Jigsaw House Admits Ribbons of Sky Views | Home Design Find

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Jigsaw House Admits Ribbons of Sky Views

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The formal rules of proportions that governed classical symmetrical architecture are rarely seen in architecture today, but in his Jigsaw House, David Jameson Architect uses masses and forms in a modern asymmetrical version of this kind of approach to architecture.

The house is a complete retrofit of a single story suburban house located on a busy corner site, in Betheseda, Maryland.

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But what is really interesting about the Jigsaw House the way it chops into the sky. Large cutouts of sky are framed in such a way that the windows offer refreshingly infinite views, affording large spaces without interruption, even in a suburban neighborhood.

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Even the clerestory windows assist in bringing the presence of the sky into the house, raising the ceiling with a full four-square sliver of sky view.

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“Fundamental to the conception of the house is the notion of reflectivity” say the architects, “rendering unclear the boundaries between inside and outside. Light and space are modulated by meshing ribbons of wall and glass that form a tessellation of solid and void”.

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“Jigsaw introverts itself in a continuous spatial flow around an open-air courtyard carved from the home’s remains”, says the architect. “A matrix of spaces is linked by movement through them as storey’s merge and spaces relate to each other as they rise and fall in a series of interlocked puzzle-like volumes”.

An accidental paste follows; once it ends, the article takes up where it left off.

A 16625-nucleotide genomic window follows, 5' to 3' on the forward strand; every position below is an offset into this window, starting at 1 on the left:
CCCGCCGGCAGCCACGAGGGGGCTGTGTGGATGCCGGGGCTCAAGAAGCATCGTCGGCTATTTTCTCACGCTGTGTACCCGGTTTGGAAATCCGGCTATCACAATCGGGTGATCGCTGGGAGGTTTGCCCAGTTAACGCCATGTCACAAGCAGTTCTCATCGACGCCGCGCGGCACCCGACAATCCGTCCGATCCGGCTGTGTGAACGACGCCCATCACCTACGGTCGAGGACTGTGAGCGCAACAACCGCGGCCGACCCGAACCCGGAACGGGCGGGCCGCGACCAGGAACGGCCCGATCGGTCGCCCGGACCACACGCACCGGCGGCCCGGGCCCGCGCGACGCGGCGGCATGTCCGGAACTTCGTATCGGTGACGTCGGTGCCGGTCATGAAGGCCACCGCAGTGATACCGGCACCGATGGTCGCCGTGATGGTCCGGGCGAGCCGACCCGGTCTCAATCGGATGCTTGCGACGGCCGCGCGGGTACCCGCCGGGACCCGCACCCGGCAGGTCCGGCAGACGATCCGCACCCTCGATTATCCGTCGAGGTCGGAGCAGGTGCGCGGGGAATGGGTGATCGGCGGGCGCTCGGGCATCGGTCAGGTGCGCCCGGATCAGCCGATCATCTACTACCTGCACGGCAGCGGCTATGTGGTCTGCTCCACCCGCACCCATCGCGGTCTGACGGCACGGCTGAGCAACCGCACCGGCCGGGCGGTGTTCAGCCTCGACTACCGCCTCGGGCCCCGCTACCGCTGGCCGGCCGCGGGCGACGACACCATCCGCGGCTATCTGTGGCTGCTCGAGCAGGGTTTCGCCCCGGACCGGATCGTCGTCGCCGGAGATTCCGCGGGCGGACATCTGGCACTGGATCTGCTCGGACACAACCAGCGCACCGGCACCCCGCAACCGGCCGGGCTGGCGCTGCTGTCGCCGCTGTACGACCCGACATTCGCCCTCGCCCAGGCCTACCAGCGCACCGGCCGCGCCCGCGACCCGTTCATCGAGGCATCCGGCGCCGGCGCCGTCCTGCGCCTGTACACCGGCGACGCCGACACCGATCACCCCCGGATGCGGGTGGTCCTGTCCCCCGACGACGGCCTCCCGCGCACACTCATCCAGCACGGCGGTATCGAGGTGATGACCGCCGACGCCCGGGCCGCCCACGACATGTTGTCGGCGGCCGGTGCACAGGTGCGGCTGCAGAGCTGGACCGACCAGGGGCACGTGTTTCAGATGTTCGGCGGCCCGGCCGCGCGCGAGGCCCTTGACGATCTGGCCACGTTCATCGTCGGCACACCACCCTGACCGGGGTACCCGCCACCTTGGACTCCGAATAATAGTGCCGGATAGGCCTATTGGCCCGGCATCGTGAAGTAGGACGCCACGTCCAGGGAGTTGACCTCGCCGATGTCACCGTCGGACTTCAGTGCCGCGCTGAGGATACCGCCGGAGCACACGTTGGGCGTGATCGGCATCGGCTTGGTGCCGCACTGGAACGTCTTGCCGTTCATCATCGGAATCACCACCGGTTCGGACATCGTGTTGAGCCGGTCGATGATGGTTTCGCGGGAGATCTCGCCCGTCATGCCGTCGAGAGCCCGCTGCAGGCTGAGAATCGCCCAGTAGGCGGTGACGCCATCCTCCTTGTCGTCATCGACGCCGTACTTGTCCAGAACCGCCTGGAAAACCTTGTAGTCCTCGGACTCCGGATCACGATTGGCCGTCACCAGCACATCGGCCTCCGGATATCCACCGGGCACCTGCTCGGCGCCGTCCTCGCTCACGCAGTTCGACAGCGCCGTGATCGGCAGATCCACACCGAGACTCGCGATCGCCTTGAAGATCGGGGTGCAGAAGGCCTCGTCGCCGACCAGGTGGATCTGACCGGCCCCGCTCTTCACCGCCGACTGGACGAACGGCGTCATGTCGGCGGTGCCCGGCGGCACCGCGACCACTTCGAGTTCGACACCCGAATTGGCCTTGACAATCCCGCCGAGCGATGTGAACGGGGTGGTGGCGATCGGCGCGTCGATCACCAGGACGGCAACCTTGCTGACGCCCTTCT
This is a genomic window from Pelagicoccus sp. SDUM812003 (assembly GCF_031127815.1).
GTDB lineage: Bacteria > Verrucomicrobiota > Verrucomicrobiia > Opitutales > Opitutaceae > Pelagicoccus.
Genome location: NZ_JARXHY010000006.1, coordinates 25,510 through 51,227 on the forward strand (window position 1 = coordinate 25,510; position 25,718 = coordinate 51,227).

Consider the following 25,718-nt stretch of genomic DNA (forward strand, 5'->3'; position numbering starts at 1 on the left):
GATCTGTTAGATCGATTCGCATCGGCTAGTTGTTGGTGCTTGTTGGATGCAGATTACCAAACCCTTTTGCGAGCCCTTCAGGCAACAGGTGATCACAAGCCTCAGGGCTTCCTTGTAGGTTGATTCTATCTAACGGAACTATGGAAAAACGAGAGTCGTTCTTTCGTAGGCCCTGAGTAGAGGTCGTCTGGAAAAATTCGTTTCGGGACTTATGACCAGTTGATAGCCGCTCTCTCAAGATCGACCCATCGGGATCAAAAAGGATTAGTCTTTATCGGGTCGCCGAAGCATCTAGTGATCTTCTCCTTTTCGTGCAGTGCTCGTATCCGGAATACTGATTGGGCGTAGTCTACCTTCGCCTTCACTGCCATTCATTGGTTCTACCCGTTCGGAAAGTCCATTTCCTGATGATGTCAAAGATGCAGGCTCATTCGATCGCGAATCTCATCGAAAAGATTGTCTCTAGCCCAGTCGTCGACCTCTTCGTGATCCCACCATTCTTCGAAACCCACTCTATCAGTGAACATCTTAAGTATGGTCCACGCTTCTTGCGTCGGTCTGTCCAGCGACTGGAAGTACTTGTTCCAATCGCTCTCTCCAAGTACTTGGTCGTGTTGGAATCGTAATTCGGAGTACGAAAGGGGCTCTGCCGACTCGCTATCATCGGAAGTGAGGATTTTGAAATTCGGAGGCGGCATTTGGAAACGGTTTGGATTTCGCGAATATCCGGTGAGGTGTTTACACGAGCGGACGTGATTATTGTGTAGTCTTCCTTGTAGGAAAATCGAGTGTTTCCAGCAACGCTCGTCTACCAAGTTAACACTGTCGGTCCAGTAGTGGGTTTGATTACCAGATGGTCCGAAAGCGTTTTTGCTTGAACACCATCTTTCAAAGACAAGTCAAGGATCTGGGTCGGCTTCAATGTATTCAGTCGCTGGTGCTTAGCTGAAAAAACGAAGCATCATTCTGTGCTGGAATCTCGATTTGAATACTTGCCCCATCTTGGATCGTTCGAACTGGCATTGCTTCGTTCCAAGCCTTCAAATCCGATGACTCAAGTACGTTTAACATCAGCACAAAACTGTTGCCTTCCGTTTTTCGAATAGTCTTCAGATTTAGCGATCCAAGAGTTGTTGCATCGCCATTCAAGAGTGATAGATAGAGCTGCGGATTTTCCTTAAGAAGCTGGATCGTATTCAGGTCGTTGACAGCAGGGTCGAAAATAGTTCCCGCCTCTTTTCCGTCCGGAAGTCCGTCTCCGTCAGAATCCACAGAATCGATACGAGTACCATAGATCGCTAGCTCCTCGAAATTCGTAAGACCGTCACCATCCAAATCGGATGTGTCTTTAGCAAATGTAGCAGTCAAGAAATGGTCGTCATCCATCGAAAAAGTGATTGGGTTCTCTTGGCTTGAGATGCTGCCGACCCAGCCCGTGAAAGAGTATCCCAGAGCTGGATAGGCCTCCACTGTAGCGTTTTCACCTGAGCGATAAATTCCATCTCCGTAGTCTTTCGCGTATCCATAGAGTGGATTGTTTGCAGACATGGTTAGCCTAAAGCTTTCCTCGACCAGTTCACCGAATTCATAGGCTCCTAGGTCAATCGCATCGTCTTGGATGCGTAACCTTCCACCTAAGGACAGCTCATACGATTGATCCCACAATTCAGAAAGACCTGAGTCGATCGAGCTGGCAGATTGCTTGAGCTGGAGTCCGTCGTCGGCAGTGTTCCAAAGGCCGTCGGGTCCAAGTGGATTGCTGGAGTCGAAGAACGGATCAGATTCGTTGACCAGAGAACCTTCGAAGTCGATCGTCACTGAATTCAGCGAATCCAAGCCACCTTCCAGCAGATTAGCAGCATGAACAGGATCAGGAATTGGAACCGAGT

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“Particularity rather than repetition is employed giving a unique three-dimensional framework to each space where plan and section respond to program simultaneously”.

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Where the sky is not used to draw the eye up to a long view, the windows are placed so that privacy is maximized on the corner section in a suburban section.

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The conditioning of these internal and external walls is identical. Planes of stucco exterior walls transform into plaster interior walls while passing through glass, which has the effect of merging the exterior and interior.

Images: Paul Warchol Photography

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